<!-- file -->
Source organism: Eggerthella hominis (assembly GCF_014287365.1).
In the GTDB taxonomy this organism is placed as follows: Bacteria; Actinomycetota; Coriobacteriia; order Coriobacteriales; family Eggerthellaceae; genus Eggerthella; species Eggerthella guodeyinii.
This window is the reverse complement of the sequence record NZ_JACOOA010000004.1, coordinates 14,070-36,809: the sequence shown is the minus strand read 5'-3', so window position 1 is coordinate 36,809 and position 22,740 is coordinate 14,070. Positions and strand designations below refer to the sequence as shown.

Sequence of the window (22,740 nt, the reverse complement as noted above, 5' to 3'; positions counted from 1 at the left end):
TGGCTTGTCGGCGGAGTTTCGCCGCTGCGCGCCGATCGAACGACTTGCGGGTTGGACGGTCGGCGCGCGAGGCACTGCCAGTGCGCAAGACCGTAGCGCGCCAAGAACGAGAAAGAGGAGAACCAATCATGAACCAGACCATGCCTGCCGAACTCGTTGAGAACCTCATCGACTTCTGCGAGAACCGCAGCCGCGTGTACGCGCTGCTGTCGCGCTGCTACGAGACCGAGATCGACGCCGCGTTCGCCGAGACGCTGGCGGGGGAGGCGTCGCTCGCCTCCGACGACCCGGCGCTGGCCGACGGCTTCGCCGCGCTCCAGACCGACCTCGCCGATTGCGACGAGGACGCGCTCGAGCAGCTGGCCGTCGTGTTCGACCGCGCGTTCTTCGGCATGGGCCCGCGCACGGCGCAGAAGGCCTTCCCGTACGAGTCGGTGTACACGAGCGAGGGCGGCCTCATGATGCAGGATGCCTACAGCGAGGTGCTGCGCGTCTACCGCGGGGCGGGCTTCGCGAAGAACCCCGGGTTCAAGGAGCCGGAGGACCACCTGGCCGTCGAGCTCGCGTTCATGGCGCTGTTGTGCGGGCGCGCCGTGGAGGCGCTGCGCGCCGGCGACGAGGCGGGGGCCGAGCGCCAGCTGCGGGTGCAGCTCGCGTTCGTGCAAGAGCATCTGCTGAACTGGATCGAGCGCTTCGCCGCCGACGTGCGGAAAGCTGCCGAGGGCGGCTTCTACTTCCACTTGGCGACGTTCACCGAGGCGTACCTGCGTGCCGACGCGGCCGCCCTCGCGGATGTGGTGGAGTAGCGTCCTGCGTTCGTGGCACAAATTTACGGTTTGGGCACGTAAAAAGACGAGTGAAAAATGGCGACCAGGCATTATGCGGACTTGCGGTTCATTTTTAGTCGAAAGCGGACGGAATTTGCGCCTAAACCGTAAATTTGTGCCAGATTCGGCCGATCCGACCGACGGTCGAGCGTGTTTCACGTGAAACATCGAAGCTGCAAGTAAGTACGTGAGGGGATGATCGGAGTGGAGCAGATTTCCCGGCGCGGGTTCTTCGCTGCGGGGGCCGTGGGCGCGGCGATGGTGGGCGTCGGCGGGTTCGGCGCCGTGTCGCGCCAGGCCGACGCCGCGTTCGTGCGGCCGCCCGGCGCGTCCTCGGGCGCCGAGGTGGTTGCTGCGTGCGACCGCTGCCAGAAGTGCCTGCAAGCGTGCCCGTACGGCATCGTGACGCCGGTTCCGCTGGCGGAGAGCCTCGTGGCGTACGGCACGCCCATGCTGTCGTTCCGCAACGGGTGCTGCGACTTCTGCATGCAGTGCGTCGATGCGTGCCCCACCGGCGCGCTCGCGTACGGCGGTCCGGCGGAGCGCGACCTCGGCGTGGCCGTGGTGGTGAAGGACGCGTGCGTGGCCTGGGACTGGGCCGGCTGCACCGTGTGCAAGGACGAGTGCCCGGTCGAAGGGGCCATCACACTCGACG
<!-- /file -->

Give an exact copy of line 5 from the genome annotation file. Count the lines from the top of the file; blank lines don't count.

TGGCTTGTCGGCGGAGTTTCGCCGCTGCGCGCCGATCGAACGACTTGCGGGTTGGACGGTCGGCGCGCGAGGCACTGCCAGTGCGCAAGACCGTAGCGCGCCAAGAACGAGAAAGAGGAGAACCAATCATGAACCAGACCATGCCTGCCGAACTCGTTGAGAACCTCATCGACTTCTGCGAGAACCGCAGCCGCGTGTACGCGCTGCTGTCGCGCTGCTACGAGACCGAGATCGACGCCGCGTTCGCCGAGACGCTGGCGGGGGAGGCGTCGCTCGCCTCCGACGACCCGGCGCTGGCCGACGGCTTCGCCGCGCTCCAGACCGACCTCGCCGATTGCGACGAGGACGCGCTCGAGCAGCTGGCCGTCGTGTTCGACCGCGCGTTCTTCGGCATGGGCCCGCGCACGGCGCAGAAGGCCTTCCCGTACGAGTCGGTGTACACGAGCGAGGGCGGCCTCATGATGCAGGATGCCTACAGCGAGGTGCTGCGCGTCTACCGCGGGGCGGGCTTCGCGAAGAACCCCGGGTTCAAGGAGCCGGAGGACCACCTGGCCGTCGAGCTCGCGTTCATGGCGCTGTTGTGCGGGCGCGCCGTGGAGGCGCTGCGCGCCGGCGACGAGGCGGGGGCCGAGCGCCAGCTGCGGGTGCAGCTCGCGTTCGTGCAAGAGCATCTGCTGAACTGGATCGAGCGCTTCGCCGCCGACGTGCGGAAAGCTGCCGAGGGCGGCTTCTACTTCCACTTGGCGACGTTCACCGAGGCGTACCTGCGTGCCGACGCGGCCGCCCTCGCGGATGTGGTGGAGTAGCGTCCTGCGTTCGTGGCACAAATTTACGGTTTGGGCACGTAAAAAGACGAGTGAAAAATGGCGACCAGGCATTATGCGGACTTGCGGTTCATTTTTAGTCGAAAGCGGACGGAATTTGCGCCTAAACCGTAAATTTGTGCCAGATTCGGCCGATCCGACCGACGGTCGAGCGTGTTTCACGTGAAACATCGAAGCTGCAAGTAAGTACGTGAGGGGATGATCGGAGTGGAGCAGATTTCCCGGCGCGGGTTCTTCGCTGCGGGGGCCGTGGGCGCGGCGATGGTGGGCGTCGGCGGGTTCGGCGCCGTGTCGCGCCAGGCCGACGCCGCGTTCGTGCGGCCGCCCGGCGCGTCCTCGGGCGCCGAGGTGGTTGCTGCGTGCGACCGCTGCCAGAAGTGCCTGCAAGCGTGCCCGTACGGCATCGTGACGCCGGTTCCGCTGGCGGAGAGCCTCGTGGCGTACGGCACGCCCATGCTGTCGTTCCGCAACGGGTGCTGCGACTTCTGCATGCAGTGCGTCGATGCGTGCCCCACCGGCGCGCTCGCGTACGGCGGTCCGGCGGAGCGCGACCTCGGCGTGGCCGTGGTGGTGAAGGACGCGTGCGTGGCCTGGGACTGGGCCGGCTGCACCGTGTGCAAGGACGAGTGCCCGGTCGAAGGGGCCATCACACTCGACG